Home » Campus, Featured Articles » Lupe visits campus
Lupe visits campus
In his earlier performances as a junior in high school, Lupe Fiasco enjoyed being a showman and pumping up the crowd. During a talent show, he sat on stage with a notebook and pretended to write an already finished rap to keep his
Less than a decade later, Fiasco, 30, still has the ability to hold the crowd’s attention. He did just that when he spoke with Columbia students Oct. 1 about his career, life and latest album, “Food & Liquor II,” at Stage Two in the 618 S. Michigan
Fiasco started the event by discussing how he began focusing on music in his sophomore year of high school. He admitted he wasn’t the best student and said he preferred to learn on his own terms.
“I just didn’t apply myself,” Fiasco said. “I didn’t really do the work, so I wasn’t focused in school.”
He talked about his childhood inspirations like jazz music and MC Nas, who taught him how to stay true to his art.
According to Fiasco, hip-hop music has taken the place of jazz in terms of communicating with a generation of listeners.
He said his new album was diverse, bringing up lyrics ranging from gangs to giant robots.
He explained that he wrote about an array of topics to establish his creative identity with his audience so it isn’t a surprise when he writes about many different ideas in one album.
“You have to be very careful for setting the precedent that pigeonholes you,” he said. “You start to get typecast as one thing, and if you ever try to come out of that … you get mutiny.”
Fiasco was offered a solo career after leaving his high school group, Da Pak. When this opportunity presented itself, he took a step back and examined the life lessons he had learned before ultimately accepting the offer. He said one lesson in particular stands out: His father told him that swearing lets a million demons out of hell, while praising God keeps them there.
“I would think like, ‘Man, if I cuss on this song and I sell a million copies, I’ve cussed a million times,’” Fiasco said. “But if I say something positive … and they press it up a million times, then I locked up a million demons. It was stuff like that [that made me] talk about the good things.”
According to him, his new album’s title juxtaposes the good and bad inside himself and represents both his gangster and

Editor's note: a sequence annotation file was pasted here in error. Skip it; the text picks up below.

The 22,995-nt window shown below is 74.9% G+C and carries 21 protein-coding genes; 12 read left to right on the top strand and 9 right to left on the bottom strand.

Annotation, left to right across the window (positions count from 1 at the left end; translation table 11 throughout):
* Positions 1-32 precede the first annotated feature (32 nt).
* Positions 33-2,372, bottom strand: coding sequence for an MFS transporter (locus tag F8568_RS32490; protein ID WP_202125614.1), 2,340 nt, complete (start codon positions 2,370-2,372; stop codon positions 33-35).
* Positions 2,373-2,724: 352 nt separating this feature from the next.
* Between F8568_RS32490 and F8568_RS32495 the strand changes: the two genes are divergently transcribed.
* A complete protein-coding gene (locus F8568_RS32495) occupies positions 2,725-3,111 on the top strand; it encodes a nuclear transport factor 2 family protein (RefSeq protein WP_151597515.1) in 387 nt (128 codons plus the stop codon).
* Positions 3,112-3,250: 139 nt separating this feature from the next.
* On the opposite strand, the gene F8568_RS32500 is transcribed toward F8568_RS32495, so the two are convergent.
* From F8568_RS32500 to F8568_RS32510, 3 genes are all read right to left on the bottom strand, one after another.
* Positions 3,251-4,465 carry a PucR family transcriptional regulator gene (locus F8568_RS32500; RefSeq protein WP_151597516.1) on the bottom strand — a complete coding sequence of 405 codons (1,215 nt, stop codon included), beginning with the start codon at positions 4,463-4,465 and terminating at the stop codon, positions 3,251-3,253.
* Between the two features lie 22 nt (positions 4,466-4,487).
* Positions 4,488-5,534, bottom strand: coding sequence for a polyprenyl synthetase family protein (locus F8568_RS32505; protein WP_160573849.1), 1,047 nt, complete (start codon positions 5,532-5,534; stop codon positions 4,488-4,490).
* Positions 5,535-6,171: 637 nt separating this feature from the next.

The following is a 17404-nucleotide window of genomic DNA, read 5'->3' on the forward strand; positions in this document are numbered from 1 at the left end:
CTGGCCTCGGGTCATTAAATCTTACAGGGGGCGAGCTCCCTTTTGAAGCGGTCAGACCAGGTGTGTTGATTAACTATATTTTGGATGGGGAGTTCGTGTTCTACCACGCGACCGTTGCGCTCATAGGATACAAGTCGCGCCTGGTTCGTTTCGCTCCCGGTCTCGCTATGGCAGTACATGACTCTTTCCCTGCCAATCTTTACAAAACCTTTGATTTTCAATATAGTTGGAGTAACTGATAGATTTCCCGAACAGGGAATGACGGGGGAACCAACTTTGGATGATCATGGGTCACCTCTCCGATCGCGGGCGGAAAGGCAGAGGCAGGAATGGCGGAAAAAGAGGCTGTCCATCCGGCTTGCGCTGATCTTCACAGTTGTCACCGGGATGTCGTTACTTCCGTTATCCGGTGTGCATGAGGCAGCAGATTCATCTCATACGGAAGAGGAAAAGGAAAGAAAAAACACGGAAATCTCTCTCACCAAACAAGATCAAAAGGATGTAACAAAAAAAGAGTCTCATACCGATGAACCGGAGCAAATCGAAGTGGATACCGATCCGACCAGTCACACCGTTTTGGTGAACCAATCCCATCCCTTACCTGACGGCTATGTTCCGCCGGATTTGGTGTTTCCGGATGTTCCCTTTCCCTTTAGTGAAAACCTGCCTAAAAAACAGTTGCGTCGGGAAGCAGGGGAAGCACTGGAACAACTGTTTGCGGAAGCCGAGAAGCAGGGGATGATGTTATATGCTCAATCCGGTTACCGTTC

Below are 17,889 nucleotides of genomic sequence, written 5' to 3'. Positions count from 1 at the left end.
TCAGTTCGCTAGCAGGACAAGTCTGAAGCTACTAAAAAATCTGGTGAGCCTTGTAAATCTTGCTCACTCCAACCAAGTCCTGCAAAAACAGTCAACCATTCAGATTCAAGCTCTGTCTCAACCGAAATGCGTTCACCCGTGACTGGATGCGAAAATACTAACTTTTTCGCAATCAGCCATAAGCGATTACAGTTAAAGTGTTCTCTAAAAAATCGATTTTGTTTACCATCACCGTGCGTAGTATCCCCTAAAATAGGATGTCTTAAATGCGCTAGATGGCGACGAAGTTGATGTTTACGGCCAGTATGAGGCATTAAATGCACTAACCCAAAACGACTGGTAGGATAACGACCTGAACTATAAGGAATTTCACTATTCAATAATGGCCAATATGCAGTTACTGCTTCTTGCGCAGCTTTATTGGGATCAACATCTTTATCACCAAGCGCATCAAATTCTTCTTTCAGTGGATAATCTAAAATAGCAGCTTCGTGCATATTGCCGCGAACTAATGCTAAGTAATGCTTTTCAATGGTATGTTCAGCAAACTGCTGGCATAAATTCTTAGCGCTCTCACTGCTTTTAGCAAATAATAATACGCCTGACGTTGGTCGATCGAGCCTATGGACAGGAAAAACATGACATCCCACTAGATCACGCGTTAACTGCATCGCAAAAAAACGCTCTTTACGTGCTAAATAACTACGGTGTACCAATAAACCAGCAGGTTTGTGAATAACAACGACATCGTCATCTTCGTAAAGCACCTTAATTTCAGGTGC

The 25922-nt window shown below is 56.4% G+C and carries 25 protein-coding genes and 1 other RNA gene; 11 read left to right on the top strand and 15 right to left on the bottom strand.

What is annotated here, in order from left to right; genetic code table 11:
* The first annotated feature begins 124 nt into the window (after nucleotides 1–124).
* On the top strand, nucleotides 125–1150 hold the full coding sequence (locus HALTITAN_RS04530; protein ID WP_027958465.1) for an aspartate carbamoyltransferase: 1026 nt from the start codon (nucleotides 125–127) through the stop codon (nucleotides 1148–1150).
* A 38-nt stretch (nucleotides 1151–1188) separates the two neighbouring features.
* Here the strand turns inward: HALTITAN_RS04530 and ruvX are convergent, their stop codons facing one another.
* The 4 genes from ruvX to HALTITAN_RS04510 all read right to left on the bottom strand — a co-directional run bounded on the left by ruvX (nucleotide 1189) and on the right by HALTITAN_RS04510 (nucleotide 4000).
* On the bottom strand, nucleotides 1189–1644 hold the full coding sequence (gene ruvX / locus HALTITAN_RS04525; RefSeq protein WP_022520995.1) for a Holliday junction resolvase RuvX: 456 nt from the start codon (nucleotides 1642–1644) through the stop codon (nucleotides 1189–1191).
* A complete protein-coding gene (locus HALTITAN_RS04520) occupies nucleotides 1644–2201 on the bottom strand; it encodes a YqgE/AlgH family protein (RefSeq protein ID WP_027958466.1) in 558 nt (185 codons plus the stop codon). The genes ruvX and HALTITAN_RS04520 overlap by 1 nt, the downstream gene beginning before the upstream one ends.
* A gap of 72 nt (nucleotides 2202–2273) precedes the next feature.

Fiasco continued by talking about the different opportunities his fame has given him and how he took advantage of them. However, he reminded the crowd that he considers himself an artist and tries not to get caught up in the lifestyle that comes with fame.
He ended the discussion by telling students that he owes his career to luck.
“There is no rule, no path to follow, no certain amount of raps you have to write, or songs you need to have or even a certain amount of skill that you have to develop,” Fiasco said. “Sometimes it’s just a chance. But with that said, with all of those things there has to be something else that you are pursuing for other than just commercial purposes.”
The event ended with a Q&A session in which students asked Fiasco about being underrated, violence in Chicago and his
“I feel good about this album,” Fiasco said. “I feel good about the process. I didn’t like the process [of my last album], where as with this album, I like the music and I like the process.”
Tyler McDermott, a junior television major who was put in contact with Fiasco’s manager through her freelancing for Vibe magazine, initiated Fiasco’s visit to Columbia. She interviewed him on stage during the event.
“I did it for the students so that he can talk to them, and they can have a back-and-forth conversation with him,” McDermott said. “Of course I was nervous being up there and asking him questions, but just having him there to have dialogue with the students was what was really important.”
Kristin Brown, a freshman journalism major who was at the event, said she enjoyed Fiasco’s openness and how he spoke honestly. She said the event gave students a chance to know him on a more personal level.
“I think [getting to know Fiasco] is important because to understand the message of the music, you have to understand the person it is coming from,” Brown said.